With blanket ceremony, American Indians give Obama a warm embrace | BROADCASTING NEWS CORPORATION 24 LIMITED
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TOP NEWS With blanket ceremony, American Indians give Obama a warm embrace

With blanket ceremony, American Indians give Obama a warm embrace

Post by: Chief News Editor | Published: September 27, 2016 , 8:16 am | Category: TOP NEWS

President Obama wears a traditional blanket and hat given to him during the 2016 White House Tribal Nations Conference at the Andrew W. Mellon Auditorium in Washington Monday. (Photo: SAUL LOEB, AFP/Getty Images)

President Obama wears a traditional blanket and hat given to him during the 2016 White House Tribal Nations Conference at the Andrew W. Mellon Auditorium in Washington Monday. (Photo: SAUL LOEB, AFP/Getty Images)

Washington, U.S.A.-President Obama donned a Native American hat and blanket at his eighth and final White House Tribal Nations conference, symbolically wrapping himself in the mantle of what one tribal leader has called the “first American Indian president.”

“To blanket it to remember those we honor, those we lost, and those who are going to build our futures,” said National Congress of American Indians President Brian Cladoosby before wrapping Obama in a black-and-red blanket named, “Rhythm of the Land.”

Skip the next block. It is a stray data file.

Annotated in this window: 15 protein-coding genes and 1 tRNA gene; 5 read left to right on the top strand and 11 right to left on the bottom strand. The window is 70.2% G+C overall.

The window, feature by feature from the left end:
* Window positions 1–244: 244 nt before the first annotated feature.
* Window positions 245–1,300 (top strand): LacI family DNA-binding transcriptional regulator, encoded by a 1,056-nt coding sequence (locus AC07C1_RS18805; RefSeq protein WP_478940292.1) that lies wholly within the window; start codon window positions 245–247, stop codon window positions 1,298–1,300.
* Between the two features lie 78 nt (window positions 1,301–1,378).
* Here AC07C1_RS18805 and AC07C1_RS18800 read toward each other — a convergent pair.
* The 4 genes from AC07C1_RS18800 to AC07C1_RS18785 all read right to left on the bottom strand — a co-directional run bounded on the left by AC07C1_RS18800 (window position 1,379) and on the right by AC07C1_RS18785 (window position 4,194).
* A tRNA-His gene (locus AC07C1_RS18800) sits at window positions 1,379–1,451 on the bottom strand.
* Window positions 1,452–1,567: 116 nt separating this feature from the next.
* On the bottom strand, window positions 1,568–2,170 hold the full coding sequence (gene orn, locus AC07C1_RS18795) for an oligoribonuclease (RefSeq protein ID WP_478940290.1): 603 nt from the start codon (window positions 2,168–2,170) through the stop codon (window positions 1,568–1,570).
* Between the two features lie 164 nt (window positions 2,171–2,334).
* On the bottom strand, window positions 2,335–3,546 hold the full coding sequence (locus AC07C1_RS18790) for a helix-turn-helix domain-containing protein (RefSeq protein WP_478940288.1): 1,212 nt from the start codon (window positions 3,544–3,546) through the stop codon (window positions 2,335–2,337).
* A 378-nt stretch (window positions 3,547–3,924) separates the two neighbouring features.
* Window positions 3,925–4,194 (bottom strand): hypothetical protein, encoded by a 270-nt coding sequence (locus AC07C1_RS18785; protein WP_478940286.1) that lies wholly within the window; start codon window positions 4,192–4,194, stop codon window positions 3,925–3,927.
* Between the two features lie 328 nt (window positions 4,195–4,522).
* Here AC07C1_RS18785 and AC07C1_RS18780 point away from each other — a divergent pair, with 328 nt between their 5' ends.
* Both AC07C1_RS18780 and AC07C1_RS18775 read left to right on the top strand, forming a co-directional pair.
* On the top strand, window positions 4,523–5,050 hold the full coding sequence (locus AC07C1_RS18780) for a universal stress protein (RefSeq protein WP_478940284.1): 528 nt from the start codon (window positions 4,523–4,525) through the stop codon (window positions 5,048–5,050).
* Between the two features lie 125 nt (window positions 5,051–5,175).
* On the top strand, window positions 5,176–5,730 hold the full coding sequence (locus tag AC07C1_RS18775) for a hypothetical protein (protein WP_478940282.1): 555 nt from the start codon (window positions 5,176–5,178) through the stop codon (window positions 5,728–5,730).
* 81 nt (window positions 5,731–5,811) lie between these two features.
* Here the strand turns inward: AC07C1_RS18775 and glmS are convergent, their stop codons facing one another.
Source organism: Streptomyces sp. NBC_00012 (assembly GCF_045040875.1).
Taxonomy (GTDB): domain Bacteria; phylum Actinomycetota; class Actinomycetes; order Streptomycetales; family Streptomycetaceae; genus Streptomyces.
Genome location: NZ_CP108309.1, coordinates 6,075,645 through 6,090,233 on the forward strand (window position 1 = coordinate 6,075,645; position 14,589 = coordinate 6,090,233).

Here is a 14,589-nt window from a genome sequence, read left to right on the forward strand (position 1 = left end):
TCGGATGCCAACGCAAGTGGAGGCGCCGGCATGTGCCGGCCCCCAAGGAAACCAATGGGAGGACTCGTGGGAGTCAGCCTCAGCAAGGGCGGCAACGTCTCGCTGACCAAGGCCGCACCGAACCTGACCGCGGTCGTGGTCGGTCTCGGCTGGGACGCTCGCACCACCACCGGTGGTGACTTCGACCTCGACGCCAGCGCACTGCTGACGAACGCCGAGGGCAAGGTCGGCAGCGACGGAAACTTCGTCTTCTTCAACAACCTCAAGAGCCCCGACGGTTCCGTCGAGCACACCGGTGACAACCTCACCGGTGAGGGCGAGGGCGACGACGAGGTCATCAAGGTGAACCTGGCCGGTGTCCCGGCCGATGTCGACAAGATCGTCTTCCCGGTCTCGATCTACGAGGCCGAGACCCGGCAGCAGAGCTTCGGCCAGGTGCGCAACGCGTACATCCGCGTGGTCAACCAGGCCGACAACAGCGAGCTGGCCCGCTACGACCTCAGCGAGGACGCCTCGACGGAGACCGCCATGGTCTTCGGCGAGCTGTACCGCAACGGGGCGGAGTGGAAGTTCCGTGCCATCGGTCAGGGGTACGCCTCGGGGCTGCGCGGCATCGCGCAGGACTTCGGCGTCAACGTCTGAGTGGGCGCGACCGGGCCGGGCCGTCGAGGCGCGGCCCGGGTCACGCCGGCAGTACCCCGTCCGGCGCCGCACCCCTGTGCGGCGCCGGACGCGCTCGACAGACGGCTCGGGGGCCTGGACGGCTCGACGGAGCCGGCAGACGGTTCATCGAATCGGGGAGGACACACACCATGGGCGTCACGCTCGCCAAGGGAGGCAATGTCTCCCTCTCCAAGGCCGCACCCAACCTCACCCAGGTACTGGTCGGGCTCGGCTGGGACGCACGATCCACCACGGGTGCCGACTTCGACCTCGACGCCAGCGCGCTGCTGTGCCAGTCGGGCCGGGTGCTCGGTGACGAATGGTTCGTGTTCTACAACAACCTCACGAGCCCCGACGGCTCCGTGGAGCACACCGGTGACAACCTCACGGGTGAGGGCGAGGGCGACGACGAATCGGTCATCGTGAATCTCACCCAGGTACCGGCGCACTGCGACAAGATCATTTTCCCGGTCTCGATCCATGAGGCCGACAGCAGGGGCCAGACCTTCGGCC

Obama, grinning, called the blanketing ceremony “an amazing honor.”

“What a kind gesture for the honor song and the blanket and the hat. I have to say that I’m very glad that you also have a blanket for Michelle so she doesn’t steal mine,” he said. “She would, too. I’m just saying.”

The annual Tribal Nations conference was a hallmark of Obama’s Native American policy, bringing in tribal leaders for high-level consultations with administration officials beyond the Bureau of Indian Affairs.

“We’ve made a lot of progress for Indian Country over the past eight years,” Obama said. “And this moment highlights why it’s so important that we redouble our efforts to make sure that every federal agency truly consults and listens and works with you, sovereign to sovereign.”

And this year’s event had the feel of a farewell, as American Indian leaders lined up to recount Obama’s relationship with individual tribes and the entire Native American community. “This president has walked down the path with us,” said Marilynn Malerba, chief of the Mohegan tribe of Connecticut. “He has left his footprints for future administrations to follow.”

As Obama spoke, protesters outside the auditorium protested the Dakota Access Pipeline. Obama has not taken a position on the pipeline, which a number of tribes have opposed, but the Obama administration has put the project on hold while it reviews the process for approving such projects.
NEWS COLLECTED FROM USA TODAY.